CILIP New Professionals Day 2016

On a day that I seem to recall was quite a nice day, actually, I ventured to CILIP Headquarters for their annual New Professionals Day (the day was Friday the 28th of October 2016).  Attended by Graduate Trainees, current Masters students and the recently graduated, the day offers many talks about different aspects of starting out and getting going in your career as a Librarian-slash-Information Professional.

Upon arrival, we were plied with coffee and given a bag of information before heading into a room for the opening talk.

We were welcomed, by Helen Berry, CILIP Development Officer before Luke Stevens-Burt, CILIP Head of Member Services, CILIP’s Chief Executive, Nick Poole, inspired us with talks about the profession.  Librarians are custodians of awesomeness and the rock stars of the information world, said Luke Stevens-Burt, and we all felt warm and fuzzy inside.  More seriously, he talked about how information has evolved but our core purpose and mission has not and highlighted tips for the new professional to help us stand out from the crowd:

Nick Poole talked about building our careers in libraries and information management and opportunities for the future (apparently about 45% of CILIP’s membership are going to retire in the next 10 years…).  He also looked at how the profession is forming itself as transitions are occurring and we need to welcome, drive and benefit from this change.  He asked us to think about why we want to be a librarian and how the answer would sustain us throughout our career and also gave us a list of tips to help further:

  • Know yourself
  • Be clear on your ethics
  • Have a plan
  • Invest in your CPD
  • Build your network
  • Solve problems
  • Help those around you and understand and benefit from your skills
  • Keep moving (even if you don’t change jobs)
  • Get involved


The rest of the morning was spent in two workshop sessions.

The first for me with Tracey South and Jayne Winch from CBresourcing and was all about Tricky Interview Questions.  In the session everyone was divided up into groups, with each group discussing a different question from a list before feeding back our thoughts.

The group I was in looked at the question, “What do you know about our company?” and spent our time thinking about the different sources we could use to be able to answer this question.  We came up with the website to look at the policies and aims of the company as well as look at its competitors as well as social media.  We also talked about contacting the contact listed in the job advert and asking to visit as well as looking in the press.


My second session was with Elly O’Brien from the Economist Intelligence Unit who talked about Professional confidence and avoiding imposter syndrome.  This was a really interesting talk, which I was most pleased to see on my agenda after missing a similar talk here at City a whiles back, in which Elly first wondered if, by naming imposter syndrome, we helped to create it before discussing why this happens and if, in Britain, it might be to do with cultural factors – especially in the LIS sector.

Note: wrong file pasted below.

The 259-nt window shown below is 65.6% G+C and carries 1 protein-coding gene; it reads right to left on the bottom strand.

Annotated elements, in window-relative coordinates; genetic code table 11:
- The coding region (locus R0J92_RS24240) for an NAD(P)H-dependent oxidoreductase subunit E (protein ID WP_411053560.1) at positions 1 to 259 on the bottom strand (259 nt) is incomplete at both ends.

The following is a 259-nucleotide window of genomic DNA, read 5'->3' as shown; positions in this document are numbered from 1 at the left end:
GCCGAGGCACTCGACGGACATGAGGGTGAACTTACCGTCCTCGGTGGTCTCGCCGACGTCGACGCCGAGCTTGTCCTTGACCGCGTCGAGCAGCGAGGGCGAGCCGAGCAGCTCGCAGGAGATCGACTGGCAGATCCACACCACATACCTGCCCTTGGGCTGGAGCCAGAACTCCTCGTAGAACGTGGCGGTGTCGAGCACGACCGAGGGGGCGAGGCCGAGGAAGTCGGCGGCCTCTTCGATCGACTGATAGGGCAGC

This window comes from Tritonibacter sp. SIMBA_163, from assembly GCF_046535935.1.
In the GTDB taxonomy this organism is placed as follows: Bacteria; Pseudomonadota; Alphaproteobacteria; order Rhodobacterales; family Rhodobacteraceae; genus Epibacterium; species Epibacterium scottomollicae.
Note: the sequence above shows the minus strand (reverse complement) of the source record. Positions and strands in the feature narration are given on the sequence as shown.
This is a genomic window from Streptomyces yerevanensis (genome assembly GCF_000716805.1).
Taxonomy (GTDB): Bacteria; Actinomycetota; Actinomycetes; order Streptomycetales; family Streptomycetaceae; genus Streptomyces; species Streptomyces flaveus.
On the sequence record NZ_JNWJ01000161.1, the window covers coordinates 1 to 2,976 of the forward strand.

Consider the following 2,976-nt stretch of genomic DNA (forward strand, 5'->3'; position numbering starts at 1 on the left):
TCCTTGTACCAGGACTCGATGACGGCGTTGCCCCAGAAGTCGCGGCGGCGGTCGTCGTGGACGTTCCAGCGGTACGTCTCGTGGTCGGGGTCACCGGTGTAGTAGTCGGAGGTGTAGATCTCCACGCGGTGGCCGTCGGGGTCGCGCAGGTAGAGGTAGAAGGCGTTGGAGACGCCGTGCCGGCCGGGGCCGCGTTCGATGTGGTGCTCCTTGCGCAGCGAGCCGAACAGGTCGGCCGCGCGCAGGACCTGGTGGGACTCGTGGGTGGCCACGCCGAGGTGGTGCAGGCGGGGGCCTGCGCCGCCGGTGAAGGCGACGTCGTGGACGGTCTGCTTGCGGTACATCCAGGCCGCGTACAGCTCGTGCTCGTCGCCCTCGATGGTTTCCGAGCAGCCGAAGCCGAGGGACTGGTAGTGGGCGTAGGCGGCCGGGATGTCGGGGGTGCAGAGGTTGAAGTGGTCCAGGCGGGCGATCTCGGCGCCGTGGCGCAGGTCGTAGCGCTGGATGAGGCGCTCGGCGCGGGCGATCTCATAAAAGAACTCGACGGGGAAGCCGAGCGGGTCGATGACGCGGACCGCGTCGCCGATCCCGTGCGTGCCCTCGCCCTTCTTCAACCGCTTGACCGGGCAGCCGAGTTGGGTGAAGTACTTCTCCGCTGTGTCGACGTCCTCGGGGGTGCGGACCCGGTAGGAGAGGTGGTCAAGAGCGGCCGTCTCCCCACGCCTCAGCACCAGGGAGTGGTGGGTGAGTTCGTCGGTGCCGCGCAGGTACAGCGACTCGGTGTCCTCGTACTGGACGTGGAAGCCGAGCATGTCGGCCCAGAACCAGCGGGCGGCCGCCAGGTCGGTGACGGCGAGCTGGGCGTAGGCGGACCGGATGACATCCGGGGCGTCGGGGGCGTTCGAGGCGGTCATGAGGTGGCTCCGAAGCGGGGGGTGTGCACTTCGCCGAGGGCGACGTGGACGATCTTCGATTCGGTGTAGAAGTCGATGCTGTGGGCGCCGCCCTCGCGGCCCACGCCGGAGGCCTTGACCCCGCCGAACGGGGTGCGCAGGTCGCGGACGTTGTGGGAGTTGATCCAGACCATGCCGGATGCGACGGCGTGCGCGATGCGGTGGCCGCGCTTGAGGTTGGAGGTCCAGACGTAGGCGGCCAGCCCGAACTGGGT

Lacking professional confidence can have an effect on the development (recruitment and talent), advocacy (we need to get out and shout about it, we are worthwhile!) and diversity (becomes too homogenous if it’s the same people all the time) of the sector (stuff in brackets from my notes which may be why it doesn’t entirely make sense).  Plus it is just not nice to feel.

How can we resolve this, though?  Elly talked about the help that can be gained from CILIP and informal mentoring as well as leading by example as a way of helping give confidence to those who come after you.  She has written much better about this on her blog, so check it out of you would like to know more.


After lunch was a voyage around the CILIP VLE and Careers Hub which was quite interesting, before we broke out to two more workshops.


First was a talk from Sarah Hume of the Royal United Services Institute who talked about making the most of contract positions, such as temping, project and maternity contracts, on which she has spent much of her library career.

She looked at the pros (you can upskill quickly, you get more job variety and it (might) be easier to get jobs (if they are willing to employ someone with not quite all the skills required for a maternity position, say)) and the cons (uncertainty and upheaval, practical considerations such as paying the rent) before going on to talk how you can make the most of your time on a short contract – for example, taking time to settle in before starting to identify opportunities for projects to do and complete during your stay and finding ways to play to your strengths.

Forethought and planning were the watchwords as Sarah also looked it when to move on and the importance of job hunting while you are in the post as, if you are offered an extension, this can come very late in the day.

Another vital piece of advice:  Don’t break the job!


My final workshop was with Caroline Carruthers of Network Rail who looked at swapping sectors.  Through focusing on what you can do and understanding that all organisations are different but, in the main, the same thing (the same beast, different face), you can find the confidence to swap sectors easily.  Each one is a machine and, if you know your purpose and place in it, then you can help run it.  An information revolution is happening, Caroline said, and we are important to it as information flow is the lifeblood of an organisation.


Finally, we ended the day by looking at the PKSB but I think I will save that joy up for Chartership peoples.


Overall, this was a rather lovely day at which I learned a lot, caught up with some people, met people IRL that I had previously only known on twitter and others for the very first time.

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